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Ranking Member Menendez Speaks Ahead of Votes on Joint Resolutions of Disapproval for Trump Administration’s Proposed Arms Sale to UAE

“We must demand answers to the very serious and very reasonable questions many have of this sale.”

WASHINGTON – Senator Bob Menendez (D-N.J.), Ranking Member of the Senate Foreign Relations Committee, spoke on the Senate Floor ahead of today’s votes on his Joint Resolutions of Disapproval to reject the Trump administration’s effort to approve a multibillion-dollar package of arms sales to the United Arab Emirates. In light of the Trump administration’s decision to rush through the precedent-setting sale of aircraft and other weapons systems without the necessary Congressional review, Menendez emphasized the importance of  protecting interagency assessment and Congressional oversight to ensure arms sales are consistent with U.S. values, uphold national security objectives, and preserve allies’ safety.

“I am not opposed to these sales if they make sense and pose no threat to U.S. or Israeli security in the short and in the long term, but these sales require and deserve careful and deliberate consideration within the interagency process, and by this Congress,” Ranking Member Menendez said, declaring that a failure to denounce the arms sale would signal his colleagues’ willingness to relinquish their constitutionally afforded responsibilities as Members of Congress. “We must demand answers to the very serious and very reasonable questions many have of this sale.”

Introduced by Ranking Member Menendez together with Senators Rand Paul (R-Ky.) and Chris Murphy (D-Conn.), the bipartisan resolutions came after the Trump administration formally notified Congress of its intention to provide the UAE with precedent-setting aircraft and myriad other weapons systems.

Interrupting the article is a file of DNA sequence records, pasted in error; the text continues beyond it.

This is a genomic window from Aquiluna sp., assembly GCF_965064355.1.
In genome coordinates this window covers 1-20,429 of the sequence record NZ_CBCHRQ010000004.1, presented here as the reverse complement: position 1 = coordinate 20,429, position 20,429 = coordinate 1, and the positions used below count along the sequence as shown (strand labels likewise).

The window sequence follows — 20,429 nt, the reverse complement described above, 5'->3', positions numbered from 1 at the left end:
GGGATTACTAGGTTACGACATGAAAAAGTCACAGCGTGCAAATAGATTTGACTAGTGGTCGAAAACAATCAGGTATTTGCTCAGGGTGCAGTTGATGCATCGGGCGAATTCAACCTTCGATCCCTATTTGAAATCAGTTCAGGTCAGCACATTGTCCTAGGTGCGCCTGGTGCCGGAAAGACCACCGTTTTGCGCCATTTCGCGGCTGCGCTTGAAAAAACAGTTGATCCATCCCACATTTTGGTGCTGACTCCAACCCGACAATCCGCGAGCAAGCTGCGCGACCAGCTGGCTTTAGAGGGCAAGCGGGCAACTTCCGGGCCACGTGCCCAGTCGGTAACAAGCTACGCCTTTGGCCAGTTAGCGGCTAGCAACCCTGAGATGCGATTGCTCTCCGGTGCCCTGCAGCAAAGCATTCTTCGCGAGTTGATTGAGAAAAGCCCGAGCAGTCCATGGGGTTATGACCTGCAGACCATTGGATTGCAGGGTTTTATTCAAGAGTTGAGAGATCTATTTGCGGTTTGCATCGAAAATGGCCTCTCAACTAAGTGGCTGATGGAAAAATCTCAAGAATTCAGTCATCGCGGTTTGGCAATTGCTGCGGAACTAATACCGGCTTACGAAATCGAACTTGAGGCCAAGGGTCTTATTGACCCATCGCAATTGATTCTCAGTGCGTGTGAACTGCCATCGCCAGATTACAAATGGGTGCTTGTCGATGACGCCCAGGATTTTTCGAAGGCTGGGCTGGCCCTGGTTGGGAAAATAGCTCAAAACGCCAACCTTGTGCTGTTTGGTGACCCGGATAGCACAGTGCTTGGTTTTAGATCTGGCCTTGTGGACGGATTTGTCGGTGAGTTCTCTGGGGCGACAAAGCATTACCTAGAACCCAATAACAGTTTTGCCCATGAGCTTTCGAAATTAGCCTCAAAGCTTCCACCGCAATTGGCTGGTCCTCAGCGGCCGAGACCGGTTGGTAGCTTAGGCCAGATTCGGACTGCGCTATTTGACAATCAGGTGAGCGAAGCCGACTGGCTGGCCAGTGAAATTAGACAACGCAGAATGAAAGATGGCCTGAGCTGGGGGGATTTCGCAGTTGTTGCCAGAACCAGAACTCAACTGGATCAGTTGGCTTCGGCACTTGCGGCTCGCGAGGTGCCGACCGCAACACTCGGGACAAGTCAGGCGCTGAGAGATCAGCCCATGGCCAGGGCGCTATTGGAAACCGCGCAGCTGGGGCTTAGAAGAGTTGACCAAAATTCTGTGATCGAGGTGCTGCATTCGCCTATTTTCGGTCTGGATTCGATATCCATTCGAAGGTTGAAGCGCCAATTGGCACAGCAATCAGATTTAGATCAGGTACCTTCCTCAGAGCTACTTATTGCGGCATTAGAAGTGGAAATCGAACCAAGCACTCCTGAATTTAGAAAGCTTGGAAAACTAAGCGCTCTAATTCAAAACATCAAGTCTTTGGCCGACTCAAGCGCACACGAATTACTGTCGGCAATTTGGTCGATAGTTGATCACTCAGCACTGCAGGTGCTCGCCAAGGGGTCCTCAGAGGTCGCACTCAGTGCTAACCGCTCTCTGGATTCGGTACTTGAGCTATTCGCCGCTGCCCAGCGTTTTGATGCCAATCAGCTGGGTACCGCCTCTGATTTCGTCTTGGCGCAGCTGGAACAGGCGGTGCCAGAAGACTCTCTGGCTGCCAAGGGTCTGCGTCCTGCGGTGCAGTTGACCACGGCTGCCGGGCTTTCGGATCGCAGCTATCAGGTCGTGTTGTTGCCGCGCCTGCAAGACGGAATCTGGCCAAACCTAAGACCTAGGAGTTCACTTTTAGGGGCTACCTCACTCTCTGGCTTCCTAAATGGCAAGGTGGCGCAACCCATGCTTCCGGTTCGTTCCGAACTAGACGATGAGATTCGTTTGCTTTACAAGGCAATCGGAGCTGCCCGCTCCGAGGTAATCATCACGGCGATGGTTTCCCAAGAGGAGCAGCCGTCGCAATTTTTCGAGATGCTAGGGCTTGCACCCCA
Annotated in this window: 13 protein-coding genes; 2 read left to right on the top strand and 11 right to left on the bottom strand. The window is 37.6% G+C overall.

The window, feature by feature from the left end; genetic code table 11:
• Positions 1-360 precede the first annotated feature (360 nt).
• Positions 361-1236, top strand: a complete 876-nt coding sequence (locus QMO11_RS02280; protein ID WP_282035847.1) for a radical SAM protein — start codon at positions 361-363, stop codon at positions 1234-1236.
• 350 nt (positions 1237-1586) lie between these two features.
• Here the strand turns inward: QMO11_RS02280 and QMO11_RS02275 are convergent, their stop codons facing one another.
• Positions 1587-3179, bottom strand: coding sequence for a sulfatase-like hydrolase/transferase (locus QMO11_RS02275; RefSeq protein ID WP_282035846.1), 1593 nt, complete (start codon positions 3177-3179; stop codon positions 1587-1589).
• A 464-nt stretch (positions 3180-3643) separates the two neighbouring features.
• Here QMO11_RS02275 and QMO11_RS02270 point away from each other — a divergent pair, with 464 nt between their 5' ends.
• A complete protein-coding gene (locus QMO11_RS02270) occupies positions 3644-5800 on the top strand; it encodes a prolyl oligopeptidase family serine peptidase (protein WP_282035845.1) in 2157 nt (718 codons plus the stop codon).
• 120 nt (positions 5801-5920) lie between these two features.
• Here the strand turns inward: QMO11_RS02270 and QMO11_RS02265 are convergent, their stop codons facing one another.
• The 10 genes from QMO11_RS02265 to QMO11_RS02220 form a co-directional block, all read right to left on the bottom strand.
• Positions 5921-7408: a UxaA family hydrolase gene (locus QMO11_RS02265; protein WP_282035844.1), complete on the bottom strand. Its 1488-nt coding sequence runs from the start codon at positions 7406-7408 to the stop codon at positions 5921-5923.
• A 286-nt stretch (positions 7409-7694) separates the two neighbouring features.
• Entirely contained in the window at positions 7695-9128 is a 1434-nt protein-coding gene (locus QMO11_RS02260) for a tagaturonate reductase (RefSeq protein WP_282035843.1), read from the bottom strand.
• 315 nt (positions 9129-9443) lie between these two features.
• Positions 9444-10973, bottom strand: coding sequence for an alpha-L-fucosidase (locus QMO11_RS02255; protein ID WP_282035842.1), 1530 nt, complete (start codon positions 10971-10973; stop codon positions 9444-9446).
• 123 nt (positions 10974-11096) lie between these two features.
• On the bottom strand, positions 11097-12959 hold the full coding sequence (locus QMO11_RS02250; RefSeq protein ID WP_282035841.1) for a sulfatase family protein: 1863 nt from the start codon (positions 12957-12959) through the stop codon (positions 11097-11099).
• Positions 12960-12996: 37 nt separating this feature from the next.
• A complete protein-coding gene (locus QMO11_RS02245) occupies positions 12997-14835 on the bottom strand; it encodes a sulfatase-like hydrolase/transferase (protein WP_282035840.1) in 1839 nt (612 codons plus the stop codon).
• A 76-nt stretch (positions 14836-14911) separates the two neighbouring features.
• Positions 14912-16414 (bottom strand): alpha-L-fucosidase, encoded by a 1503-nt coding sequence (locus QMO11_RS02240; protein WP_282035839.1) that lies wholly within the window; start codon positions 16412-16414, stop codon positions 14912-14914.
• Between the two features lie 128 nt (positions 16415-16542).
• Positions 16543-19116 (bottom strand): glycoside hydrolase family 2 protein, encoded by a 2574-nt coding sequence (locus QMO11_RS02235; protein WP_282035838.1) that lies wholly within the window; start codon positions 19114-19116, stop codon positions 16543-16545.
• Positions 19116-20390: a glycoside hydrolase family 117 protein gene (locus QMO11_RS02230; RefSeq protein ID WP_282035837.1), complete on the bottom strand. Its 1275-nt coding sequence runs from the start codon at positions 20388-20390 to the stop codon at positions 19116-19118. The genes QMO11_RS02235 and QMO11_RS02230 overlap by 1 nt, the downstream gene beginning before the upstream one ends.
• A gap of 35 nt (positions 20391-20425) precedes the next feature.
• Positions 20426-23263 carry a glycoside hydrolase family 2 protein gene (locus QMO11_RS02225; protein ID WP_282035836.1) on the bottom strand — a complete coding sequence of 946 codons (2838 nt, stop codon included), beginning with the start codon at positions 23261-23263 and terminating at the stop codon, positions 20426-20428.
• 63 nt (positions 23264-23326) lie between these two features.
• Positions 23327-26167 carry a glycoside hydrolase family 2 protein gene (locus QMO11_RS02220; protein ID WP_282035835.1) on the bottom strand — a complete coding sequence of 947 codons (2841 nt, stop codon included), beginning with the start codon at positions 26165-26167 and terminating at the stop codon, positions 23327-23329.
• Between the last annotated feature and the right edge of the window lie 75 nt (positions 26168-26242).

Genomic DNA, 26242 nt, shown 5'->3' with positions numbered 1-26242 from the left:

Find Senator Menendez’s full remarks as delivered below:


“Mr. President, I rise today to urge my colleagues to support these resolutions of disapproval. I appreciate my distinguished colleague from Kentucky and his support and advocacy here in these particular arms sales to the United Arab Emirates.

Simply put, many aspects of this proposed sale remain conceptual. We are being asked to support a significant transfer of advanced U.S. technology, without clarity on a number of key details regarding the sale, or sufficient answers to critical national security questions.

There are simply too many outstanding questions about the protection of critical U.S. military technology, the broader implications of these sales to U.S. national security regarding the UAE’s relationships, for example, with Russia and China, as they exist today.

I have heard some of my colleagues say ‘well aren’t we concerned that they will go to Russia and China?’ They have relationships with Russia and China as it exists today in a military purchase context.

And about the long-term implications of course to the United States and to our allied state of Israel in terms of national security.

It is disappointing that we are forced to discuss these issues in such a public way through a formal Congressional expression of disapproval.

That’s not normally how we do this.

However, the Administration left us no choice because of the way in which it attempted to rush through these sales by completely subverting Congressional oversight, and, it appears, increasingly, the need for greater interagency review. 

The United States Congress has a unique legislative responsibility to oversee U.S. arms sales abroad.

This process allows Congress to engage privately with relevant national security agencies and the intended recipient countries in order to better understand the intricacies and security implications of any proposed sale. But as it has done before, the Administration decided to ignore Congressional responsibilities here, and rush through with this sale.

They blew right through that period of review that the Congress has had, normally for about 40 days.

Let me just say. The United Arab Emirates, from my view, has been an important partner in the fight against terrorism and for other U.S. national security priorities. I will suspect that it will continue to be so after this. It is unfortunate that we find ourselves in this situation.

Following the historic Abraham Accords, we started hearing that the Administration was planning to grant the UAE’s a longstanding request – the sale of the United States’ most advanced stealth fighter jets.

Both the Emiratis – and I’ve spoken to their Foreign Minister and their Ambassador – and the U.S. Administration, continue to insist, however, that there is no connection – none – between the Abraham Accords and this sale.

That’s a red herring for those who are concerned that somehow we are going to disrupt the Abraham Accords.